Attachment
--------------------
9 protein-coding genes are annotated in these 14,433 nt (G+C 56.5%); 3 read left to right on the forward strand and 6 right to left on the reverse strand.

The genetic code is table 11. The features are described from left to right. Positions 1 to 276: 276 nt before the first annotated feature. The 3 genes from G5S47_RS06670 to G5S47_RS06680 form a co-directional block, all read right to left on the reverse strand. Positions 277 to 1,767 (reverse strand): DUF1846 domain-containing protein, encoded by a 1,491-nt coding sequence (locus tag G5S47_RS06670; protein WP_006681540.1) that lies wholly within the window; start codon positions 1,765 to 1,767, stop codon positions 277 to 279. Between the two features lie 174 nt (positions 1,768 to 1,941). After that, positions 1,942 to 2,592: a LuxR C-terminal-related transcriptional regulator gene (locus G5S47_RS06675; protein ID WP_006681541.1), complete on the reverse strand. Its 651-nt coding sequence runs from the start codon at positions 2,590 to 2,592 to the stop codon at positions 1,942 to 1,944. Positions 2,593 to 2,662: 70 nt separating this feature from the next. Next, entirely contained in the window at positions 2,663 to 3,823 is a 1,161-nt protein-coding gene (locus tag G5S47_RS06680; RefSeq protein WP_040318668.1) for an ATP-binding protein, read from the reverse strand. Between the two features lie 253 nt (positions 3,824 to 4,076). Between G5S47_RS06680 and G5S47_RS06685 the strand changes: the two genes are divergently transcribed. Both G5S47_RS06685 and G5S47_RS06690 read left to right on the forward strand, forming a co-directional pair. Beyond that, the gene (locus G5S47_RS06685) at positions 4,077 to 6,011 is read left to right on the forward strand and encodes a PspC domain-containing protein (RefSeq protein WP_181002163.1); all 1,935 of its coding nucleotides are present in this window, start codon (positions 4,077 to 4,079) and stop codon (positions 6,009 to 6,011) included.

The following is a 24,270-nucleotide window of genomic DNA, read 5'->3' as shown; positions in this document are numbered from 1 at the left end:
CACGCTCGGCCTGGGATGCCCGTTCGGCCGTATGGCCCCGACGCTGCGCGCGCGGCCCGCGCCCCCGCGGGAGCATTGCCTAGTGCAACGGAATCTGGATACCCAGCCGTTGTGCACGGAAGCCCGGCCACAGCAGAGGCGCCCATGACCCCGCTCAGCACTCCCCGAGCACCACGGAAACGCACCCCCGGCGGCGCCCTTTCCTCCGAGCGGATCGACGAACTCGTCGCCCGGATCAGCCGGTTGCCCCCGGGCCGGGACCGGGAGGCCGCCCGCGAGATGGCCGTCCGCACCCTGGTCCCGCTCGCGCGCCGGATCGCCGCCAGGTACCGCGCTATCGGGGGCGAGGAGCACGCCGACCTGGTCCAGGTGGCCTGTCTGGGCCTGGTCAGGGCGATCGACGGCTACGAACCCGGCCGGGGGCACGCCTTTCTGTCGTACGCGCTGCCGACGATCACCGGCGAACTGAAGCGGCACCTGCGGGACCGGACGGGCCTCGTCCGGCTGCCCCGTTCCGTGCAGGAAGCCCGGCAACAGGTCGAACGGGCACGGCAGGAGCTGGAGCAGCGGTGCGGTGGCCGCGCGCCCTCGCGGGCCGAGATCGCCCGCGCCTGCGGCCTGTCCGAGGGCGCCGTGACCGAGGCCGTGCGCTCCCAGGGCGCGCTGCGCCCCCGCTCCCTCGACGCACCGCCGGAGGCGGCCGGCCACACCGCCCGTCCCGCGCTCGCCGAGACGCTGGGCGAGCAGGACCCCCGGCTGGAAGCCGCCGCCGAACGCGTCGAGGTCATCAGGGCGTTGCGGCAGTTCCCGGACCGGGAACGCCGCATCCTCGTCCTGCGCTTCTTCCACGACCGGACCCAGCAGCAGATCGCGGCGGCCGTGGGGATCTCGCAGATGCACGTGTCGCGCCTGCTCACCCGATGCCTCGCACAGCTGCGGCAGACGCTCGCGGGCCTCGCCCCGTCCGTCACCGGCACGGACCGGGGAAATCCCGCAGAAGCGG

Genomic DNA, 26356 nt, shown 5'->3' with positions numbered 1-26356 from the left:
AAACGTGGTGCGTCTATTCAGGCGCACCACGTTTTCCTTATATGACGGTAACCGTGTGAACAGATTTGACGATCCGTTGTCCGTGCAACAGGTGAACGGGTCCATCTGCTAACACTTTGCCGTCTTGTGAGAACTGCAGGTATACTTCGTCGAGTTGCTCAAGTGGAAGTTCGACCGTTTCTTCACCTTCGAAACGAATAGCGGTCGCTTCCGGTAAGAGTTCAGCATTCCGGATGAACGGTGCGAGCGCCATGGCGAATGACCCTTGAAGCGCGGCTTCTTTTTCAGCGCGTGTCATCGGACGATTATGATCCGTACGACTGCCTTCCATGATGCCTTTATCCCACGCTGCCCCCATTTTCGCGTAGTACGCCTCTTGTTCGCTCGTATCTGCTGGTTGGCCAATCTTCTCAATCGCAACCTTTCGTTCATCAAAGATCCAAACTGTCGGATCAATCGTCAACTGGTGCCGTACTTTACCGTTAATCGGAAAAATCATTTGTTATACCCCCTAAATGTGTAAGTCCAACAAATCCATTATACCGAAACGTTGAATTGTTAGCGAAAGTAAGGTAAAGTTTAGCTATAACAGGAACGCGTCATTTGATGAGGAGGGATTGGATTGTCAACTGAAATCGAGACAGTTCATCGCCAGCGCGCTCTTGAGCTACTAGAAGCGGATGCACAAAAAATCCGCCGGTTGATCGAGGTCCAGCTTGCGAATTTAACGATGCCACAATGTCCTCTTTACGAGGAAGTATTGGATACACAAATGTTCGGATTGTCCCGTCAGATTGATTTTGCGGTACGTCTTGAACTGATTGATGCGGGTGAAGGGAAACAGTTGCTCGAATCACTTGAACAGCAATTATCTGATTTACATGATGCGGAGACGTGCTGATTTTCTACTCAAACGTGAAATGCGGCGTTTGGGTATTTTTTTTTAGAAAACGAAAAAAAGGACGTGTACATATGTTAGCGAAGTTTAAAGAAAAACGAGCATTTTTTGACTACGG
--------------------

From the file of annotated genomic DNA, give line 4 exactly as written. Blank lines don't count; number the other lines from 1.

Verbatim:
CACGCTCGGCCTGGGATGCCCGTTCGGCCGTATGGCCCCGACGCTGCGCGCGCGGCCCGCGCCCCCGCGGGAGCATTGCCTAGTGCAACGGAATCTGGATACCCAGCCGTTGTGCACGGAAGCCCGGCCACAGCAGAGGCGCCCATGACCCCGCTCAGCACTCCCCGAGCACCACGGAAACGCACCCCCGGCGGCGCCCTTTCCTCCGAGCGGATCGACGAACTCGTCGCCCGGATCAGCCGGTTGCCCCCGGGCCGGGACCGGGAGGCCGCCCGCGAGATGGCCGTCCGCACCCTGGTCCCGCTCGCGCGCCGGATCGCCGCCAGGTACCGCGCTATCGGGGGCGAGGAGCACGCCGACCTGGTCCAGGTGGCCTGTCTGGGCCTGGTCAGGGCGATCGACGGCTACGAACCCGGCCGGGGGCACGCCTTTCTGTCGTACGCGCTGCCGACGATCACCGGCGAACTGAAGCGGCACCTGCGGGACCGGACGGGCCTCGTCCGGCTGCCCCGTTCCGTGCAGGAAGCCCGGCAACAGGTCGAACGGGCACGGCAGGAGCTGGAGCAGCGGTGCGGTGGCCGCGCGCCCTCGCGGGCCGAGATCGCCCGCGCCTGCGGCCTGTCCGAGGGCGCCGTGACCGAGGCCGTGCGCTCCCAGGGCGCGCTGCGCCCCCGCTCCCTCGACGCACCGCCGGAGGCGGCCGGCCACACCGCCCGTCCCGCGCTCGCCGAGACGCTGGGCGAGCAGGACCCCCGGCTGGAAGCCGCCGCCGAACGCGTCGAGGTCATCAGGGCGTTGCGGCAGTTCCCGGACCGGGAACGCCGCATCCTCGTCCTGCGCTTCTTCCACGACCGGACCCAGCAGCAGATCGCGGCGGCCGTGGGGATCTCGCAGATGCACGTGTCGCGCCTGCTCACCCGATGCCTCGCACAGCTGCGGCAGACGCTCGCGGGCCTCGCCCCGTCCGTCACCGGCACGGACCGGGGAAATCCCGCAGAAGCGG